In this case her posture was so low that she couldn’t fill the space strongly enough to demand the attention I felt the central figure needed. I tried making her bigger, but she was more of a horizontal shape and wound up being cropped too tightly. That’s when it became obvious that what the composition called for was a more vertical pose. This became the center of focus and the surrounding people became the background elements.
Painting a picture for me is a journey. Originally I start out thinking, “This is going to be the greatest painting I have ever done.” Somewhere along the way, I have to admit that I might have painted better things before, but this can still be one of the better ones. I still don’t give up trying though. And that’s where the “lucky accidents” come in. Here I am, trying this, trying that, when all of a sudden something wonderful happens. I go, “Wow!” Now the painting has direction, now it is starting to work. Now almost everything I do to it only adds to making it even better. Once that “lucky accident” occurs, the painting just marches on to completion with no false steps to mislead it. So I suppose you could call it an Aha! Moment, a Flash of Inspiration, or a Leap of Faith, but whatever it is, it definitely isn’t me controlling it. It just happens, and then everything falls into place and I suddenly know where to go from there.
An artist can paint a picture strictly based on knowledge and skill, and it will be a very competent painting, but I don’t believe it will have any soul until that “lucky accident” happens. At least that’s the way it works for me.
Hopefully, this isn’t too much like pulling aside the curtain to expose the Wizard. I was just aiming to provide an interesting peek at the path this year’s poster took along the way. I was putting in old photos, parts of vintage illustrations, and very rough scribbles to start thinking about the direction I wanted to take the art. As things progressed, I would get one little section working, or one shape, or an area of color, and keep it in mind for the next step in the painting.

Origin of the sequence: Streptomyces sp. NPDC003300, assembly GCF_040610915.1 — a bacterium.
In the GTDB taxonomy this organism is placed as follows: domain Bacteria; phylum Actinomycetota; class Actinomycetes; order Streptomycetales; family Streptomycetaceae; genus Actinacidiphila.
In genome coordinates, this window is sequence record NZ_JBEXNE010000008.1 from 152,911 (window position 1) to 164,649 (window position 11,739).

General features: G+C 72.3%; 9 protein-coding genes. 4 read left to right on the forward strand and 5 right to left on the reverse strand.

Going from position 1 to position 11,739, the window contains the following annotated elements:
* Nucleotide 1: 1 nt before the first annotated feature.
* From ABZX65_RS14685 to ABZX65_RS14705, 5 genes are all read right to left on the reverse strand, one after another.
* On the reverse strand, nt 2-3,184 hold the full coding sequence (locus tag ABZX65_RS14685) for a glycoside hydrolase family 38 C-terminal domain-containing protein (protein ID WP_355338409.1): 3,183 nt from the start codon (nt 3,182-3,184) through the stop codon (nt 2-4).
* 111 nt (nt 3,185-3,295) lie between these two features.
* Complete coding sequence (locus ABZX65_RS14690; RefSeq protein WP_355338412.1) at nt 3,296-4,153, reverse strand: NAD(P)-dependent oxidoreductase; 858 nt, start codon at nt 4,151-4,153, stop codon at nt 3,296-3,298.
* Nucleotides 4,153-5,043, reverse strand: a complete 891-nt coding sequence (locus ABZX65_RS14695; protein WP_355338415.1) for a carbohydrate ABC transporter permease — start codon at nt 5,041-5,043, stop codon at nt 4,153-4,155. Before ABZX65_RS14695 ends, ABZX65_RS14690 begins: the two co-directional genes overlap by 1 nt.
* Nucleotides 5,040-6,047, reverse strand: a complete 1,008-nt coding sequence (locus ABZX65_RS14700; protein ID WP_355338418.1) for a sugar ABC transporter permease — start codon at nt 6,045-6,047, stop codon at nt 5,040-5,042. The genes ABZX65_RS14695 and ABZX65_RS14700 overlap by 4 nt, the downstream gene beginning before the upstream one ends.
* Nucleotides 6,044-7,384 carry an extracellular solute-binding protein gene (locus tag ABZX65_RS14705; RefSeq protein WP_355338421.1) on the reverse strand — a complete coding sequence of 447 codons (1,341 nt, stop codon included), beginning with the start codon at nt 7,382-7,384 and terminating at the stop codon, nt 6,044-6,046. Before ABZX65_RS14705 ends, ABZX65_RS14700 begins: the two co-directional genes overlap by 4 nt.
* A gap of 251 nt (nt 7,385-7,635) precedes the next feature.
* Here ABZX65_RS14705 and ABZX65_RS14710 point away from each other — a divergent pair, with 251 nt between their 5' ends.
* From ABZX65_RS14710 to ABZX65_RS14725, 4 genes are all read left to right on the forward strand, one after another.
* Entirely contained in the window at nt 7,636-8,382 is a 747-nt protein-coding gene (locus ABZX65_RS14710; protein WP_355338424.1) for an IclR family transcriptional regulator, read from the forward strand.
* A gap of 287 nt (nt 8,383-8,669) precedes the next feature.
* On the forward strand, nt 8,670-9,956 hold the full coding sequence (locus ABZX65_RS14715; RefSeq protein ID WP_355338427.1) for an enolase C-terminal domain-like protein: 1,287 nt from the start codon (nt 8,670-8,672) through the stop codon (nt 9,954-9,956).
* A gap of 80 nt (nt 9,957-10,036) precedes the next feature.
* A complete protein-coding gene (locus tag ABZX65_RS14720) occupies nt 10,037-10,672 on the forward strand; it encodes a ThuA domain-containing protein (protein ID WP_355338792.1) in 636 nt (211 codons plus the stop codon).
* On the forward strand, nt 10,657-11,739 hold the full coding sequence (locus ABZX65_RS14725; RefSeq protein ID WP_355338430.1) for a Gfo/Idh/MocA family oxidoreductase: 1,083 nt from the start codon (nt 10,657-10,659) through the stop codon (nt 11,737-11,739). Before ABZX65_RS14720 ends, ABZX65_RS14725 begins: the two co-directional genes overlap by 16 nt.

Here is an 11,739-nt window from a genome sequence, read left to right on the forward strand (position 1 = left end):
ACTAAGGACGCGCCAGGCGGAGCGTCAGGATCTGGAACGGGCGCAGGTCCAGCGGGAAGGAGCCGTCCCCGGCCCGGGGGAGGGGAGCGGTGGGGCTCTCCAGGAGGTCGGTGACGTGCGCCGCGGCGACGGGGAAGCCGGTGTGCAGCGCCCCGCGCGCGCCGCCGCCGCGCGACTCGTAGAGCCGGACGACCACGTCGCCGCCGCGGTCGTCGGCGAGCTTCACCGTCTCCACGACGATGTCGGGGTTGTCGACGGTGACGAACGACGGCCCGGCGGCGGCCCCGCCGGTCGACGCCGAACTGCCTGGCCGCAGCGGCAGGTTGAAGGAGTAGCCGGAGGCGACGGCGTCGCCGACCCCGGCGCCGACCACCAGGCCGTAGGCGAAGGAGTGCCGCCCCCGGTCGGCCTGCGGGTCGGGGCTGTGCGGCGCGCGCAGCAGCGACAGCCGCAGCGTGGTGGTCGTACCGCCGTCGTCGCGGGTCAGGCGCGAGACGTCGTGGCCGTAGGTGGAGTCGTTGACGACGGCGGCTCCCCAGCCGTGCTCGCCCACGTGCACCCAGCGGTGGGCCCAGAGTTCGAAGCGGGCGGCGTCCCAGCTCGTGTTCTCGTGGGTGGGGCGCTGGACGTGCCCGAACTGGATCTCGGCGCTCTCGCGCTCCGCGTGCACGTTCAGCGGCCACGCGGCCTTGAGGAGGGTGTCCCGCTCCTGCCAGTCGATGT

Originally in the development there didn’t seem to be any focus, just a scene of a group of people. The lady in the red dress in the second sketch was a big favorite and stayed around in my layouts for a long time (versions you don’t see here). But eventually she had to go, a more dominant figure emerged, and I knew I was on the right track. You can see the color was starting to evolve as well. I always think it is interesting how lucky accidents occur in the making of a picture, things you expand on until the whole piece is working much better than it was when you started. I’ve heard stories of artists who know what they are going to do before the first brushstroke hits the canvas. That has never been my way, though if it were possible, it would make things a lot easier. My method is to move in little steps until I finally realize it is finished. Step-by-step discovery, where the painting points the way as it evolves to completion.
I was designing the poster for this years Tales of the Cocktail, knowing I wanted to do something with a sort of Cubist/Art Deco look to it. That got me started. My thinking about color evolved much more slowly. At first I was keeping the color very greyed down and I liked it that way. But then I started throwing in more and more vibrant colors and eventually ideas started coming to me. I kept thinking about a painting by Edward Hopper of an usherette in a movie theater, and that reminded me of my favorite Van Gogh painting of a pool room/cafe. I think Van Gogh described it as the kind of place that one could go mad in. Not exactly what I wanted to convey in my Tales poster, but the color was still beautiful, so I let those two images inspire my color choices.
The Gatsby Era. The Roaring Twenties. The Jazz Age went bopping right along until the 1930’s, by which time things took a little break for the Depression. But some might question whether New Orleans has ever let up and Tales of the Cocktail seems to confirm that.
So, in keeping with this year’s theme at the awards dinner, the poster expresses this era in an Art Deco style as well as by depicting some of the classic cocktails of the day. We have the Mint Julep, the Rickey, the Corpse Reviver, and the El Presidente. Out on the town with a few classy ladies and gentlemen in the Vieux Carré of old New Orleans, living it up at a balcony bar setting, drinking it in with the music and the spirits, we are looking down on Bourbon Street while late night revelers make their way home in the wee hours before the dawn.
The poster is printed on 80# glossy cover stock with a special UV coating to protect it from fading, dust and moisture. It comes to you signed by the artist, in a sturdy mailing to insure against damage during shipping.
Print size is: 19″ x 30″
Poster is $30.00
Shipping is $6.00